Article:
District 28B is a sparsely populated place. For every square mile there are just 37 residents. And it's a red district. Voters not only elected Steve Sviggum 15 times, they also voted for Republican presidential and Congressional candidates. Both candidates are playing up their rural, traditional roots.
DFLer Linda Pfeilsticker lives on her family's dairy farm. Her great-grandfather bought it in 1919.
"I have lived in this district my whole life. I was born here, raised here, and I've chosen to live here. This is my home," she says. "And I spent my whole life listening to what people say and growing up in this value system, and if I can't represent that, I don't know who can."
Linda Pfeilsticker teaches social studies at Winona High School. She served as a school district contract negotiator.
Pfeilsticker has never run for office, but she beat out four other candidates vying for the DFL nomination. In 2006 the DFL candidate garnered 40 percent of the vote, so democrats not only think they have a chance. Analysts say they also see the Republican-held seat as a potential feather in their House cap.
Both Pfeilsticker and Republican candidate Steve Drazkowski see transportation, education and health care as major concerns for the region. The difference between the two is in approach. Pfeilsticker would look at the funding formula using either a gas tax or other revenue sources. She doesn't want to pay for roads with a bonding loan.
Steve Drazkowski, who's had one unsuccessful run for state senate, says bonding money should be use to fix roads and bridges.
"The bonding proposal laid out by the governor I think is very solid," he says. "It will take $2 billion of bonded money paid for through the MVST money that we dedicated through the Constitutional amendment last year and give that to the Minnesota transportation infrastructure. That's what we need to have happen."
Drazkowski also believes any state surplus should be spent on rebuilding the collapsed I-35W bridge.
Another long-standing debate in rural communities is school funding. Many districts face shrinking populations and aging buildings. Drazkowski says the school funding formula too heavily favors the Twin Cities' schools. Linda Pfeilsticker says rural districts shouldn't lose as many dollars every time they lose a student.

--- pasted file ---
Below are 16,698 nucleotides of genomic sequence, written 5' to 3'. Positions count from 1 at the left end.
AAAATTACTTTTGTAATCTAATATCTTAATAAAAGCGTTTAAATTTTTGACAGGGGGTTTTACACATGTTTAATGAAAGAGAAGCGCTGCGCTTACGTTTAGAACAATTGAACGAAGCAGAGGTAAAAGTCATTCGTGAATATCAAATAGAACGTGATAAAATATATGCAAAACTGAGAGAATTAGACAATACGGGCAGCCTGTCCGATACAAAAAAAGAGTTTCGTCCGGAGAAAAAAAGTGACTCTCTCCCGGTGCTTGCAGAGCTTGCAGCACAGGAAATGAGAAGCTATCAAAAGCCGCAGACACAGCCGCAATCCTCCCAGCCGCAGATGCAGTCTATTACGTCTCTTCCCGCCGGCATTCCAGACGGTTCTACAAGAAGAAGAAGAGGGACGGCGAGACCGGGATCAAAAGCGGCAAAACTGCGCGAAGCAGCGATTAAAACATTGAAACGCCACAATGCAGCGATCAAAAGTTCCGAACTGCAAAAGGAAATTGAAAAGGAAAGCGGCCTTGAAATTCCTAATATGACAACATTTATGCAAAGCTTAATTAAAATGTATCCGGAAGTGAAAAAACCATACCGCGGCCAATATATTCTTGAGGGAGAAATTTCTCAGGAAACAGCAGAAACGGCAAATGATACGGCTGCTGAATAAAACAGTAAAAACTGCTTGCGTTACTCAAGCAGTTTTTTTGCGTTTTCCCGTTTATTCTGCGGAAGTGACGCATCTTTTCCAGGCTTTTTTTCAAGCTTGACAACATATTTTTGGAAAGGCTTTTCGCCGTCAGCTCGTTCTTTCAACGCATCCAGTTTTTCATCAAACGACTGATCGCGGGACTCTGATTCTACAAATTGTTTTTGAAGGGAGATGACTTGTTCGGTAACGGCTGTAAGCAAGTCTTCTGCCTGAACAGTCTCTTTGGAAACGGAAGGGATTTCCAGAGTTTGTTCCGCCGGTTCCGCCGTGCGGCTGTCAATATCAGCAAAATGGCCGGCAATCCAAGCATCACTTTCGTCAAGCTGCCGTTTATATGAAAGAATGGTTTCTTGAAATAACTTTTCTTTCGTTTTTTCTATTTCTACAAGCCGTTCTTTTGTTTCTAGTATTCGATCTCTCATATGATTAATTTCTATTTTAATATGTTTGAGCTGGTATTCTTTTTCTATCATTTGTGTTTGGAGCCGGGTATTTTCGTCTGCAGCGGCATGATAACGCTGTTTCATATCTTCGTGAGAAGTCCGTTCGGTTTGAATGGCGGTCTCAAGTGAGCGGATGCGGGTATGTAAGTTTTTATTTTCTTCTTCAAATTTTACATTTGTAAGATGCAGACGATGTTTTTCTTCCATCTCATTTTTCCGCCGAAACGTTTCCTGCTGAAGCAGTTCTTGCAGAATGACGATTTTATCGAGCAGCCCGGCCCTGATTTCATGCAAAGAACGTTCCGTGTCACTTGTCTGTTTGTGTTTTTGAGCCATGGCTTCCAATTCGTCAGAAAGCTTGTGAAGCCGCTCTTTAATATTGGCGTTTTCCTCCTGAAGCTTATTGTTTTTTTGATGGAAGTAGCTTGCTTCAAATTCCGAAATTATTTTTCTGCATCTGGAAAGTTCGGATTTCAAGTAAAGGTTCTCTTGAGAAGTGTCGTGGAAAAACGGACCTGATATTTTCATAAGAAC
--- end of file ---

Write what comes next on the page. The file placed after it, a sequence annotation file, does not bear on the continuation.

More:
"The building size stays the same, but the revenue has changed, the transportation has stayed the same, but again the revenue has changed," she says. "So there's all these static expenses that aren't going to change other than going up because of inflation."
One of the biggest differences between the candidates is their vision of government. Drazkowski says government should only pay for needs not wants.
"I live at Wabasha and the Eagle Center is a beautiful thing, and we've invested over a million dollars to the Eagle Center in state money," Drazkowski says. "We've got a Minnesota Zoo that we give 20 to 30 million dollars a year for a new exhibit, it seems. This is money being sent back to the community that are attractions and they're not fundamental needs of government."
Analysts say that tough talk may play well in a district that has favored small government and self-sufficiency. But Pfeilsticker says Drazkowski's view of government is more conservative than the district she knows.
Values and tradition may have been the motivation behind a recent DFL party flyer attacking Steve Drazkowski's commitment to family. Drazkowski went to court twice in two years for issues related to child support and domestic assault. Drazkowski acknowledges the court cases, but he says he is a committed dad and was acquitted of all charges.
Drazkowski adds that if he were elected he would author a bill that would automatically grant joint custody in divorce settlements. Currently, custody is often awarded by default, to mothers.